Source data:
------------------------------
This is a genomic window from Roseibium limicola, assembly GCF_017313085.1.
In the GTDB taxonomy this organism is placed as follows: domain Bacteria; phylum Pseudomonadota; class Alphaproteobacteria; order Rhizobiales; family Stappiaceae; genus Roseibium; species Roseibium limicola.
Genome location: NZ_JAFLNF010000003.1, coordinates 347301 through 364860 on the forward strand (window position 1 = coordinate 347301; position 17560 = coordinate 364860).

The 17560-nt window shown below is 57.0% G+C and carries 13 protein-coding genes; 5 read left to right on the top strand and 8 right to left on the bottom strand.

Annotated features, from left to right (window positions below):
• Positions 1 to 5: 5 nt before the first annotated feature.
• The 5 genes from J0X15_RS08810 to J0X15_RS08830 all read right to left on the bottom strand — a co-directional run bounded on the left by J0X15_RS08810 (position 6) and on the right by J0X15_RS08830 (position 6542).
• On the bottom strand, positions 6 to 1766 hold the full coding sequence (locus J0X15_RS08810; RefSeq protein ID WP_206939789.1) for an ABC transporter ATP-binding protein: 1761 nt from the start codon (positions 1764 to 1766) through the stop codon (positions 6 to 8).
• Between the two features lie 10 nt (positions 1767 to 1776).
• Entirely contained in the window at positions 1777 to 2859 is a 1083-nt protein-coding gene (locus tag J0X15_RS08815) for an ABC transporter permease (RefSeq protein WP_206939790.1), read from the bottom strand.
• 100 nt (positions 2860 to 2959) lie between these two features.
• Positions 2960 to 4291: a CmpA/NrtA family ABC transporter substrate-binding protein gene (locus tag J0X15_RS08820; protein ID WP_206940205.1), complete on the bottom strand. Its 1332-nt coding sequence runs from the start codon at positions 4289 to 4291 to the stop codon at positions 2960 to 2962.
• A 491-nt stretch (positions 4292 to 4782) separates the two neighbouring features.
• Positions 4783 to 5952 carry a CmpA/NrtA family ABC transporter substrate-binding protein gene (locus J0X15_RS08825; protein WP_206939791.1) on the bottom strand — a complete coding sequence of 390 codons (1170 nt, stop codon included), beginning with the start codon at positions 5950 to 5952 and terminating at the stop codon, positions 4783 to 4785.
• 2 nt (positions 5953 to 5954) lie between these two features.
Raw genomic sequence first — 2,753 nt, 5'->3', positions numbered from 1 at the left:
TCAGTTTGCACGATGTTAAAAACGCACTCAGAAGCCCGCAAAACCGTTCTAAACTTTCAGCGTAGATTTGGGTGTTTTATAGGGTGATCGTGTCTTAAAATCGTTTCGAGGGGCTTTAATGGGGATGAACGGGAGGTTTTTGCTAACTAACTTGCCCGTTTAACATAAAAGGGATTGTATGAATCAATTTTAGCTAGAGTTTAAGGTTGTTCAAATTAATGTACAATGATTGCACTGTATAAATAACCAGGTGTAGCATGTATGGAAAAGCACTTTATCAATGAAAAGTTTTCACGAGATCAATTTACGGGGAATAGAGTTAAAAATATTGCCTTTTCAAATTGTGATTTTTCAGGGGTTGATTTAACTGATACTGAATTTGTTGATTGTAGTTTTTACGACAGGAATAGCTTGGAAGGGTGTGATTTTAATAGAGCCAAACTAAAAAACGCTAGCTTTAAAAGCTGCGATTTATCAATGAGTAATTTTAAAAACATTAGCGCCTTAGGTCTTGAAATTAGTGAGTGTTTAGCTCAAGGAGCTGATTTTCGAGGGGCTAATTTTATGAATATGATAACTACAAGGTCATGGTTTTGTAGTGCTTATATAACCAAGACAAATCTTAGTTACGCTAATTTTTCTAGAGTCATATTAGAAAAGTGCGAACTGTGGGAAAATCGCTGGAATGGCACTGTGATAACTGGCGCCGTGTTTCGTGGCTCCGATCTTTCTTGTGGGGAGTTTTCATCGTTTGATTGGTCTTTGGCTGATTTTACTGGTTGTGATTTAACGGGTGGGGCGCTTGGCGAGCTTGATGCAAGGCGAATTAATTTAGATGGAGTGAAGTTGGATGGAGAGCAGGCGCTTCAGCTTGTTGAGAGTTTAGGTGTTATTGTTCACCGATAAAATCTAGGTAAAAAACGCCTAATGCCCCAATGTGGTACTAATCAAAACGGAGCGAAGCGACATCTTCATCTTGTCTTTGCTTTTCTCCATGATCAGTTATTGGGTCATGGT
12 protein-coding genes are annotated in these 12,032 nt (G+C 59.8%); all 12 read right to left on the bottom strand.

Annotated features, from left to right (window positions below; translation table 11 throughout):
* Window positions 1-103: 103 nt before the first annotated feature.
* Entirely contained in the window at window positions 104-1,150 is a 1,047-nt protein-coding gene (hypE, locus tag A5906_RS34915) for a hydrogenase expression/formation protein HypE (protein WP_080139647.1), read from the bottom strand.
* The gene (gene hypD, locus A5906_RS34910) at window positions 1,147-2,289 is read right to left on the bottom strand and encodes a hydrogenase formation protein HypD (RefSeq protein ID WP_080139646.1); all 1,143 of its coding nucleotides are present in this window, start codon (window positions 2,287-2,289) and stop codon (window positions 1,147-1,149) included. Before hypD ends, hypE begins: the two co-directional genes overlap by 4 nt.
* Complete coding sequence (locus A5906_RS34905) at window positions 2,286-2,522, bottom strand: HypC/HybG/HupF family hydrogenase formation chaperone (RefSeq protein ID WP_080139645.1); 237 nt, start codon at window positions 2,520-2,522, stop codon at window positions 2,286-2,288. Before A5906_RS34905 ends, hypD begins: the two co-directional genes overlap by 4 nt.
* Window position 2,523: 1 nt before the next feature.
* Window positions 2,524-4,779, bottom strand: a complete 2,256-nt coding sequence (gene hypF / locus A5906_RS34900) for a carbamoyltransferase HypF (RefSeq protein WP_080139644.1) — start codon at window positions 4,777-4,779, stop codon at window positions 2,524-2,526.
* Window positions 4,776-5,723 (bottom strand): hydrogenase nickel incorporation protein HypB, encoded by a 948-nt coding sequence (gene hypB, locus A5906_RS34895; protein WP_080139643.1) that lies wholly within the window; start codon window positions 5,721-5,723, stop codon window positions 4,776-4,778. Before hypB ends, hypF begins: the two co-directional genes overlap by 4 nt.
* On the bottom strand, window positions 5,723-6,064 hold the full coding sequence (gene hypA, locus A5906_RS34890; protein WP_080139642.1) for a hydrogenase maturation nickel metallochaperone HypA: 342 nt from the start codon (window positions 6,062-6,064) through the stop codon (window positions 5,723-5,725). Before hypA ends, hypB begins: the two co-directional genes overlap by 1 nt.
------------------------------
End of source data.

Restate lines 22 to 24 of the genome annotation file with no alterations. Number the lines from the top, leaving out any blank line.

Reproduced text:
* The gene (gene hypD, locus A5906_RS34910) at window positions 1,147-2,289 is read right to left on the bottom strand and encodes a hydrogenase formation protein HypD (RefSeq protein ID WP_080139646.1); all 1,143 of its coding nucleotides are present in this window, start codon (window positions 2,287-2,289) and stop codon (window positions 1,147-1,149) included. Before hypD ends, hypE begins: the two co-directional genes overlap by 4 nt.
* Complete coding sequence (locus A5906_RS34905) at window positions 2,286-2,522, bottom strand: HypC/HybG/HupF family hydrogenase formation chaperone (RefSeq protein ID WP_080139645.1); 237 nt, start codon at window positions 2,520-2,522, stop codon at window positions 2,286-2,288. Before A5906_RS34905 ends, hypD begins: the two co-directional genes overlap by 4 nt.
* Window position 2,523: 1 nt before the next feature.